Support our mission
 
Legalman 1st Class Greg J. Dorsey, Naval Support Activity Bahrain command and voting assistance team coordinator, helps sailors register to vote at the Desert Dome Food Court in Bahrain in August. The voting team offers registration booths, command voting assistance officers and federal post-card applications at the NSA Bahrain post office.
Legalman 1st Class Greg J. Dorsey, Naval Support Activity Bahrain command and voting assistance team coordinator, helps sailors register to vote at the Desert Dome Food Court in Bahrain in August. The voting team offers registration booths, command voting assistance officers and federal post-card applications at the NSA Bahrain post office. (Joseph Ebalo / Courtesy of U.S. Navy)

NAVAL STATION ROTA, Spain — In an effort to ensure no absentee ballot is left behind, Navy ships out to sea are giving ballots top priority and encouraging sailors to fax or even e-mail their votes.

This year, the Navy has launched an aggressive campaign to help sailors vote no matter where they are in the world.

“Believe me when I tell you that there isn’t a stone unturned,” said Lt. Bill Danzi, the Navy’s Voting Assistance Program action officer in Millington, Tenn., in an e-mail to Stars and Stripes. “There is a constant vigilant effort regardless of location or command operation to ensure the ballots get back to the elections commissions on time and that elections commissions receive the ballots.”

Postal employees are sending containers, boxes and envelopes with votes with special priority. Some aircraft carriers have special drop-off boxes placed around the ships so the 5,000 sailors can get their ballot out in time. And unlike the last presidential election, all ballots are postmarked.

The Navy estimates that there are 1 million potential absentee voters, including active-duty sailors and officers, reservists, civilian employees and eligible family members, according to Danzi.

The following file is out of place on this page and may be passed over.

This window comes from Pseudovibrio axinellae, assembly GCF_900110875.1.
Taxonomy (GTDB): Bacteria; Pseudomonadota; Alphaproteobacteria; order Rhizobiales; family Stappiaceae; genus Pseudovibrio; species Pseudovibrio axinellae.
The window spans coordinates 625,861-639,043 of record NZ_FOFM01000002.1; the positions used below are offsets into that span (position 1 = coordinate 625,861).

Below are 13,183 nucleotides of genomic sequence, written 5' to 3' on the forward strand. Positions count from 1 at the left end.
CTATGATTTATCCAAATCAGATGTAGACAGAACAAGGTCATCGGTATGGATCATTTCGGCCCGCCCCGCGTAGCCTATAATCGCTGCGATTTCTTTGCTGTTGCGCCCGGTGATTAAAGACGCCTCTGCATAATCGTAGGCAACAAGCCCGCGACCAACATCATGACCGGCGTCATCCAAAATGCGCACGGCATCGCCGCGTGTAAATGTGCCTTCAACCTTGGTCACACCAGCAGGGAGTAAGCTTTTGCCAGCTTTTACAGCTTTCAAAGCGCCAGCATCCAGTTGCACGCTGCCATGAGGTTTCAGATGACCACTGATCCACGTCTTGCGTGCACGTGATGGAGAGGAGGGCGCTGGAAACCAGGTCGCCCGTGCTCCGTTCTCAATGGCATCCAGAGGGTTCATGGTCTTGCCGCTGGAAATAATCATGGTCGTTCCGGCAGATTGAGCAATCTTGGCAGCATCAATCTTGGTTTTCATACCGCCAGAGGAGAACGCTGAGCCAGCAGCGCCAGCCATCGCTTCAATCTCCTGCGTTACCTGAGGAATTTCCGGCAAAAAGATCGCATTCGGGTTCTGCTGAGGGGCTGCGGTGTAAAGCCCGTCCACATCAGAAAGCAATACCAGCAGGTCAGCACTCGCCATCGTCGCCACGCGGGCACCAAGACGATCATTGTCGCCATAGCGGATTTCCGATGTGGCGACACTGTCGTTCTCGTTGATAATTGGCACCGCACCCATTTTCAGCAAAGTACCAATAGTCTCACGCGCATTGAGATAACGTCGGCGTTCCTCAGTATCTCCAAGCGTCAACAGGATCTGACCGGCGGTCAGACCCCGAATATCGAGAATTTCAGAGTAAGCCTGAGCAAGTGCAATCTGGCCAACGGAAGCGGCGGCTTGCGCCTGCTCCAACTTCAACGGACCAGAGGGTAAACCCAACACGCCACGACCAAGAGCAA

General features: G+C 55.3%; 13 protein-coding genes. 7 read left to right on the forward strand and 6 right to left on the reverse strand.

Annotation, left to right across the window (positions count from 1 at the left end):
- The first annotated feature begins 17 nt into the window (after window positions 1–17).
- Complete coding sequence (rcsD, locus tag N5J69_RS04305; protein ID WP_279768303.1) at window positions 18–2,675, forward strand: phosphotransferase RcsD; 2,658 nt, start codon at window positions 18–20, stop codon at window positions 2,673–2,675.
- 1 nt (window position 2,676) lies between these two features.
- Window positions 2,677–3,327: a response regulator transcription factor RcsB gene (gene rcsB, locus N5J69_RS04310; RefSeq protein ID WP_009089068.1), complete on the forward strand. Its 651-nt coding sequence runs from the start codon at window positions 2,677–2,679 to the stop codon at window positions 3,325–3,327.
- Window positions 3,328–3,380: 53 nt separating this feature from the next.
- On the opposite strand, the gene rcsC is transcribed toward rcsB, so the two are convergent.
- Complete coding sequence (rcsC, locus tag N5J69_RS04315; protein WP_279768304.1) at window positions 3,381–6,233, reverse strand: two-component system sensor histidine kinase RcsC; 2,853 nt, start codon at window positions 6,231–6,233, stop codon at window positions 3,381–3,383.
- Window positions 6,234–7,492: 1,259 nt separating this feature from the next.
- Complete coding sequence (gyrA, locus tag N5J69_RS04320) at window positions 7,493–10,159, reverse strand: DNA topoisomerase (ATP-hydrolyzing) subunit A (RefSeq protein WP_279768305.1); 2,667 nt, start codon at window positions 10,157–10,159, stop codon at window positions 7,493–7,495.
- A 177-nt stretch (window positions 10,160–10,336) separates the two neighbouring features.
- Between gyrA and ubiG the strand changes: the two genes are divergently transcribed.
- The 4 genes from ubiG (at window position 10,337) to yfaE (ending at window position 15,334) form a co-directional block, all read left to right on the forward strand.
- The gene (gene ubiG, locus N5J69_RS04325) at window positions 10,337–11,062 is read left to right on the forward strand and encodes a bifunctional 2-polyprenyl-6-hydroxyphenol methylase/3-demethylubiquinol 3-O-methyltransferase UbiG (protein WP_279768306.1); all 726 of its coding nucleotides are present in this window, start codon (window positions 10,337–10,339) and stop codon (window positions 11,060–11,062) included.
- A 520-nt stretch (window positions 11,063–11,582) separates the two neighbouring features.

The aircraft carrier USS John F. Kennedy, which is cruising in the Persian Gulf region, has received about 3,000 absentee ballots, said Lt. Evan Stanley, the ship’s voting assistance officer.

Some ballots from states such as Illinois and Michigan have come in late because of legal wrangling over long-shot candidate Ralph Nader getting on the ballot.

“We’ve been telling our folks as soon you get it, vote it,” Stanley said.

Of the thousands of absentee votes cast this year, those coming from under way ships might have the most challenging and complicated route to election headquarters.

Mail aboard ships is often unpredictable. It can take nearly two weeks to get mail to them and various factors, including weather and aircraft problems, can postpone a drop-off and pick-up. Ships not in port typically rely on aircraft to transfer mail.

Four years ago, the Navy rushed a small bag of ballots that did not get mailed from ships. About a dozen of the ballots were from ships in the Persian Gulf that supported the USS Cole after the terrorist bombing in 2000.

The Navy has 161 ships away from their homeport and nearly 50,000 people deployed worldwide, according to the Navy’s Web site. The Navy doesn’t know how many absentee ballots have been mailed, but Danzi said the 1,650 voting assistance officers throughout the fleet are helping make sure everyone who wants to vote will.

In the small Middle Eastern island of Bahrain, home of the Navy’s 5th Fleet, sailors were encouraged this past summer to get their ballots in early.

“We know that being deployed in the Arabian Gulf doesn’t make mail real easy so that’s why we’ve taken these measures to make sure people know well in advance what they need to do and have all the materials they need,” said Lt. Bill Speaks, 5th Fleet spokesman.

Migrated

stars and stripes videos


around the web


Sign Up for Daily Headlines

Sign-up to receive a daily email of today’s top military news stories from Stars and Stripes and top news outlets from around the world.

Sign up